|More images are available in the FamilySearch Catalog at Denmark, Estate Records, 1436-1964. Some catalog records link to multiple references. In this case, click on a reference to find a camera icon to see images.|
How Do I Analyze the Results?[edit | edit source]
Compare each result from your search with what you know to determine if there is a match. This may require viewing multiple records or images. Keep track of your research in a research log.
What Do I Do Next?[edit | edit source]
When you have located your ancestor’s record, carefully evaluate each piece of information given. Save a copy of the image or transcribe the information. These pieces of information may give you new biographical details such as a title, an occupation, or land ownership. Add this new information to your records of each family. You should also look for leads to other records about your ancestors.
I Found the Person I Was Looking For, What Now?[edit | edit source]
- Use the information to locate census, christenings, marriage and land records
- Make sure to fully transcribe and cite the index entry record for future reference. See below for assistance in citing this collection
I Can't Find the Person I'm Looking For, What Now?[edit | edit source]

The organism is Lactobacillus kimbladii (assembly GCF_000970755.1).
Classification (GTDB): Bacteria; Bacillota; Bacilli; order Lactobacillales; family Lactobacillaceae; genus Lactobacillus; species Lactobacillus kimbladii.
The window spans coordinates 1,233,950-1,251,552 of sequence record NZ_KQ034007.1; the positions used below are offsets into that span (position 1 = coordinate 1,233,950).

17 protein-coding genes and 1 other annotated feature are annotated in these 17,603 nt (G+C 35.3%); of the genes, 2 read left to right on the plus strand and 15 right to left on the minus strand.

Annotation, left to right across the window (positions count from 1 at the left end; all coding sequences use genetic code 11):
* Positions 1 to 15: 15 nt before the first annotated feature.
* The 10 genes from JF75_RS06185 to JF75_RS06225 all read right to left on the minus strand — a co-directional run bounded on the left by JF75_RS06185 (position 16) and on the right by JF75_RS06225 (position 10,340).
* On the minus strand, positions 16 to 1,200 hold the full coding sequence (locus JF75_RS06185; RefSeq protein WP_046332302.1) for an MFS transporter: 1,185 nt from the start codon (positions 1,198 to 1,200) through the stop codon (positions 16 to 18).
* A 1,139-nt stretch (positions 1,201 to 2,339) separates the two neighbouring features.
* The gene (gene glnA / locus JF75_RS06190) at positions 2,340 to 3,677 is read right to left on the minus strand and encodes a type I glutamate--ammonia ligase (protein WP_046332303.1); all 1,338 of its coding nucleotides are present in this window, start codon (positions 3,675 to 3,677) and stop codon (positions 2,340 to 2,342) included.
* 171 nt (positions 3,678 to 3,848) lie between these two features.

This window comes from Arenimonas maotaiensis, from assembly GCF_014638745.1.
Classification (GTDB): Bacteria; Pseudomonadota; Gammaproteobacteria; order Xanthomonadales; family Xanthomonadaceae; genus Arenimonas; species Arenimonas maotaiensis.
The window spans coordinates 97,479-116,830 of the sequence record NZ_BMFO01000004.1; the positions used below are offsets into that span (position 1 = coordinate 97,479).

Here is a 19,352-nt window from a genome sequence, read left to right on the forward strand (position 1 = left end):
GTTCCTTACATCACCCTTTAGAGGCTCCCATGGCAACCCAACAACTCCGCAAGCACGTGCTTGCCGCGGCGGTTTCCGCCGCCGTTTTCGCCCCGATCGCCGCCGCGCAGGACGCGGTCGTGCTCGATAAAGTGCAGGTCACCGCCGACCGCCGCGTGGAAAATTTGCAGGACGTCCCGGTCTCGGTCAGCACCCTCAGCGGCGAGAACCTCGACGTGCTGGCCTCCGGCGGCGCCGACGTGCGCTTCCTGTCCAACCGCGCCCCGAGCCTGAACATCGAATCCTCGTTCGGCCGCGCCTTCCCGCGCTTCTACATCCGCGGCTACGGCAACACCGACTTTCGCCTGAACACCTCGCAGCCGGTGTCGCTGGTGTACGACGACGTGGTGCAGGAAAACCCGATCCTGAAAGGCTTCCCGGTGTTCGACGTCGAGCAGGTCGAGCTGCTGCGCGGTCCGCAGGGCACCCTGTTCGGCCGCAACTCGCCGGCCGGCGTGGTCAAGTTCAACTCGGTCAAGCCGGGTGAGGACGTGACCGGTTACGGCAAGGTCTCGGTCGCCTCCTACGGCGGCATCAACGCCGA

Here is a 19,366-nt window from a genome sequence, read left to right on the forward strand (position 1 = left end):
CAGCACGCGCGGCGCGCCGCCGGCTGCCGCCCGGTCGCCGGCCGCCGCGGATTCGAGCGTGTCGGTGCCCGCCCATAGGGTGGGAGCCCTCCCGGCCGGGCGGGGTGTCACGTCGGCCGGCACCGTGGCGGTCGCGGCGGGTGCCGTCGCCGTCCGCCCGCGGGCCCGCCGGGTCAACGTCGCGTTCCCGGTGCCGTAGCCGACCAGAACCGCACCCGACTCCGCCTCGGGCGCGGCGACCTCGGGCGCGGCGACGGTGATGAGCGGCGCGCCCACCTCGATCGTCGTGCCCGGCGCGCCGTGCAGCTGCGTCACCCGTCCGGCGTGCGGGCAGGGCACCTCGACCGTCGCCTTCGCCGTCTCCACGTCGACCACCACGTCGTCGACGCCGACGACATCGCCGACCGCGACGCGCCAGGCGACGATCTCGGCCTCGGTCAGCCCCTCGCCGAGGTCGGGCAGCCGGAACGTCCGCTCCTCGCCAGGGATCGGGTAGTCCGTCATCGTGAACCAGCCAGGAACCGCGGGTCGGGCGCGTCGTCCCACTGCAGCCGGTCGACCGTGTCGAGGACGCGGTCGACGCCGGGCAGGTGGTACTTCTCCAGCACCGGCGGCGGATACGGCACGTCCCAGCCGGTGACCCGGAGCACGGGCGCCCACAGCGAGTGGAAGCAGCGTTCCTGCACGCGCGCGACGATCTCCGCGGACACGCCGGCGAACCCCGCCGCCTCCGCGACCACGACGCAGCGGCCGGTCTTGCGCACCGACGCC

- Consult the Denmark Record Finder to find other records
- Try viewing the original record to see if there were errors in the transcription of the name, age, residence, etc. Remember that there may be more than one person in the records with the same name
- Collect entries for every person who has the same surname. This list can help you identify possible relations that can be verified by records
- Look for variant spellings of the names and nicknames
- Search the records of nearby counties
- You may not be sure of your own ancestor’s name.
- Your ancestor may have used different names or variations of their name throughout their life.
Research Helps[edit | edit source]
The following articles will help you in your research for your family in Denmark.
Known Issues[edit | edit source]
Citing This Collection[edit | edit source]
Citations help you keep track of places you have searched and sources you have found. Identifying your sources helps others find the records you used.
The citation for this collection can be found on the Collection Details Page in the section Citing this Collection.
When looking at an image, the citation is found on the Information tab at the bottom left of the screen.
How Can I Contribute to the FamilySearch Wiki?[edit | edit source]
|We welcome user additions to FamilySearch Historical Records wiki articles. We are looking for additional information that will help readers understand the topic and better use the available records. We also need translations for collection titles and images in articles about records written in languages other than English. For specific needs, please visit WikiProject FamilySearch Historical Records/Guidelines for Articles.|
Please follow these guidelines as you make changes. Thank you for any contributions you may provide.